19. Pietro Catte & Nathalie Girouard & Robert Price & Christophe André, 2005. "The Contribution of Housing Markets to Cyclical Resilience," OECD Economic Studies, OECD Publishing, vol. 2004(1), pages 125-156.
    20. Hughes, Gordon & McCormick, Barry, 1981. "Do Council Housing Policies Reduce Migration between Regions?," Economic Journal, Royal Economic Society, vol. 91(364), pages 919-937, December.
    21. Mark Andrew, 2004. "A Permanent Change in the Route to Owner Occupation?," Scottish Journal of Political Economy, Scottish Economic Society, vol. 51(1), pages 24-48, February.
    22. Gary Chamberlain, 1980. "Analysis of Covariance with Qualitative Data," Review of Economic Studies, Oxford University Press, vol. 47(1), pages 225-238.
    Full references (including those not matched with items on IDEAS)

    More about this item


    Enterprise architecture; Small and medium-sized enterprises; CHOOSE; Metamodel;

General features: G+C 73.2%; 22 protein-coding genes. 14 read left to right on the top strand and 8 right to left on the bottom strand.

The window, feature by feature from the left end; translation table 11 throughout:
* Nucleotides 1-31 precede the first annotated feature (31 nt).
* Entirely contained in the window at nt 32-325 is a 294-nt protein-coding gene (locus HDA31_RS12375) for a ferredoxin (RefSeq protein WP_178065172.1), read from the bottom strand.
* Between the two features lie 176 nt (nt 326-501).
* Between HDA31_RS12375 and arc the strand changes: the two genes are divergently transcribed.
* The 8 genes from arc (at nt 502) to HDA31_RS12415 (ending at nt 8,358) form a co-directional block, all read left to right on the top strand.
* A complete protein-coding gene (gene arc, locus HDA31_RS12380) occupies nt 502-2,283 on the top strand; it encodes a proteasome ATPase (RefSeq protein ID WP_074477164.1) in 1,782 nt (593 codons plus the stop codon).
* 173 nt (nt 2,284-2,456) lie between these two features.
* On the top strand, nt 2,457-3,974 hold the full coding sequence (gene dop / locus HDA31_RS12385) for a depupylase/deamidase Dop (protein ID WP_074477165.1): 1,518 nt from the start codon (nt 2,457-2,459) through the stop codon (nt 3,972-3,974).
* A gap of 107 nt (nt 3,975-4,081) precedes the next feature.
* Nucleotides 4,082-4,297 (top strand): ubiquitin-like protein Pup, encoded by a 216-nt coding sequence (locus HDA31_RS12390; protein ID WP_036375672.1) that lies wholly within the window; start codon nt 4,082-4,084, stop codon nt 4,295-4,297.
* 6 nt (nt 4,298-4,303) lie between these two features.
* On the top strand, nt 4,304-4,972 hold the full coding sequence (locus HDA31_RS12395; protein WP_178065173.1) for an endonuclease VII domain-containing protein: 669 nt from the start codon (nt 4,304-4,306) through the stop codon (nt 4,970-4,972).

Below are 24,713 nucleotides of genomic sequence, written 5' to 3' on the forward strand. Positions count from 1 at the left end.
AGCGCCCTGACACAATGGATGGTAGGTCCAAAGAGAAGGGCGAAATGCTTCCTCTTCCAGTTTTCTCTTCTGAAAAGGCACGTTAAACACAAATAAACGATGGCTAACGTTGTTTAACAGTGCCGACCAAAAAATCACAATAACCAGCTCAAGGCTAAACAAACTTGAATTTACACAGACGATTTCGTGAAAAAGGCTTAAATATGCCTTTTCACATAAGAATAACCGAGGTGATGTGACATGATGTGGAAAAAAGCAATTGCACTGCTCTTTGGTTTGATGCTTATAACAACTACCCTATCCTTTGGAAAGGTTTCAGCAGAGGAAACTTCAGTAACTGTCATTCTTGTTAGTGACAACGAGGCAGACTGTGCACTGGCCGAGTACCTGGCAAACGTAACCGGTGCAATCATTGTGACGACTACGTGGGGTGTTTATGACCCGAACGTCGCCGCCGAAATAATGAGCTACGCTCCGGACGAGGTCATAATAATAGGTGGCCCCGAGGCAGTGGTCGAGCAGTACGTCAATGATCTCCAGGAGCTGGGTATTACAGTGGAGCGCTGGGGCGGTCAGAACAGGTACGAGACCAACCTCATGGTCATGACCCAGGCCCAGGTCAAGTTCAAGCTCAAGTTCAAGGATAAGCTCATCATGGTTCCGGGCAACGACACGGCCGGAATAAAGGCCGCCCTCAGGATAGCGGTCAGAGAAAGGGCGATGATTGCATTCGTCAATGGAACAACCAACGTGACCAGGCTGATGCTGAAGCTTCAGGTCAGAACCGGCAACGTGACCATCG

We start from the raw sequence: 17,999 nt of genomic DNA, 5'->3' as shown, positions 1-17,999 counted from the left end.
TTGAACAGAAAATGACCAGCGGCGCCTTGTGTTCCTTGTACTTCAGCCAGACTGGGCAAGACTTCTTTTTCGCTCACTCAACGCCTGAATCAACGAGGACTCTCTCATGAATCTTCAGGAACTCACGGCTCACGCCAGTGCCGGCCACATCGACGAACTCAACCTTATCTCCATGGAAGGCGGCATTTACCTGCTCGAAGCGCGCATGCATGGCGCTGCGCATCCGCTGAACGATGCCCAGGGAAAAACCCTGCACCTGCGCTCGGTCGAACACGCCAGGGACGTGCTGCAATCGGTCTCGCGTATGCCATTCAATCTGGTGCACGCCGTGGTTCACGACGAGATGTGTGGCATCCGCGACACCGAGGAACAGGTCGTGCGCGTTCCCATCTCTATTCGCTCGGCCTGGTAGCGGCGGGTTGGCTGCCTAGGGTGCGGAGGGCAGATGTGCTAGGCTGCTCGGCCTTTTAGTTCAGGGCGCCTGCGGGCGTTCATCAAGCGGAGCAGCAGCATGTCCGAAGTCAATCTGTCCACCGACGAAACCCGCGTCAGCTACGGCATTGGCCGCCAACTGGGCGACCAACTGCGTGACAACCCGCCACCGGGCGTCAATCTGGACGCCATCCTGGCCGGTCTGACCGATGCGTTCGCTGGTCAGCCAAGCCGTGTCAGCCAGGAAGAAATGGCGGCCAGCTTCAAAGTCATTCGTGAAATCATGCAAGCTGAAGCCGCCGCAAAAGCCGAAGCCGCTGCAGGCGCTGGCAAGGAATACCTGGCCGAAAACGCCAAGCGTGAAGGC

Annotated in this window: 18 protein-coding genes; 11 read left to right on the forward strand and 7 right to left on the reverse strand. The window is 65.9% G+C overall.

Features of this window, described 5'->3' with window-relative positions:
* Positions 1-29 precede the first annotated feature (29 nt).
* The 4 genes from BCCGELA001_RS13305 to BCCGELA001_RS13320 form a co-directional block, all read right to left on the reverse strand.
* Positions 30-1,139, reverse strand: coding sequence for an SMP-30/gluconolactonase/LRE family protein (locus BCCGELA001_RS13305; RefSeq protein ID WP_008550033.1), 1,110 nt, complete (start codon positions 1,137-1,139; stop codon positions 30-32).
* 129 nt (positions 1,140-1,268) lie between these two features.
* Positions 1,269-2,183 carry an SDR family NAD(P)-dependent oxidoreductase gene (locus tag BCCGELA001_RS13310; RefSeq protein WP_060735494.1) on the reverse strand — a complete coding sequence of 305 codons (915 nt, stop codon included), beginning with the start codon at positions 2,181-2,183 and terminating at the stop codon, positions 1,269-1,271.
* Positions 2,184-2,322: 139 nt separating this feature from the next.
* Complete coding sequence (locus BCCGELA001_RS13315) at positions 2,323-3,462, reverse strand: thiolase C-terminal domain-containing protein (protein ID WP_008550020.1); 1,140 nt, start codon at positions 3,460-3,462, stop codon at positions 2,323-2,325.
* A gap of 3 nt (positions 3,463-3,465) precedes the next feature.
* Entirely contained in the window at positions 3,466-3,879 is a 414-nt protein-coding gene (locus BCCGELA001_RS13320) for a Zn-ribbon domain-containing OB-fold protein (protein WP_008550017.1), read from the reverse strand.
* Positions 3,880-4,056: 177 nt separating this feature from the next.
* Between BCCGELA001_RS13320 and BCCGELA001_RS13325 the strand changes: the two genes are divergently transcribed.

NEP fields

    This paper has been announced in the following NEP Reports:


    Access and download statistics


    All material on this site has been provided by the respective publishers and authors. You can help correct errors and omissions. When requesting a correction, please mention this item's handle: RePEc:rug:rugwps:13/856. See general information about how to correct material in RePEc.

    For technical questions regarding this item, or to correct its authors, title, abstract, bibliographic or download information, contact: (Nathalie Verhaeghe). General contact details of provider: .

    If you have authored this item and are not yet registered with RePEc, we encourage you to do it here. This allows to link your profile to this item. It also allows you to accept potential citations to this item that we are uncertain about.

    We have no references for this item. You can help adding them by using this form .

    If you know of missing items citing this one, you can help us creating those links by adding the relevant references in the same way as above, for each refering item. If you are a registered author of this item, you may also want to check the "citations" tab in your RePEc Author Service profile, as there may be some citations waiting for confirmation.

    Please note that corrections may take a couple of weeks to filter through the various RePEc services.

    IDEAS is a RePEc service hosted by the Research Division of the Federal Reserve Bank of St. Louis . RePEc uses bibliographic data supplied by the respective publishers.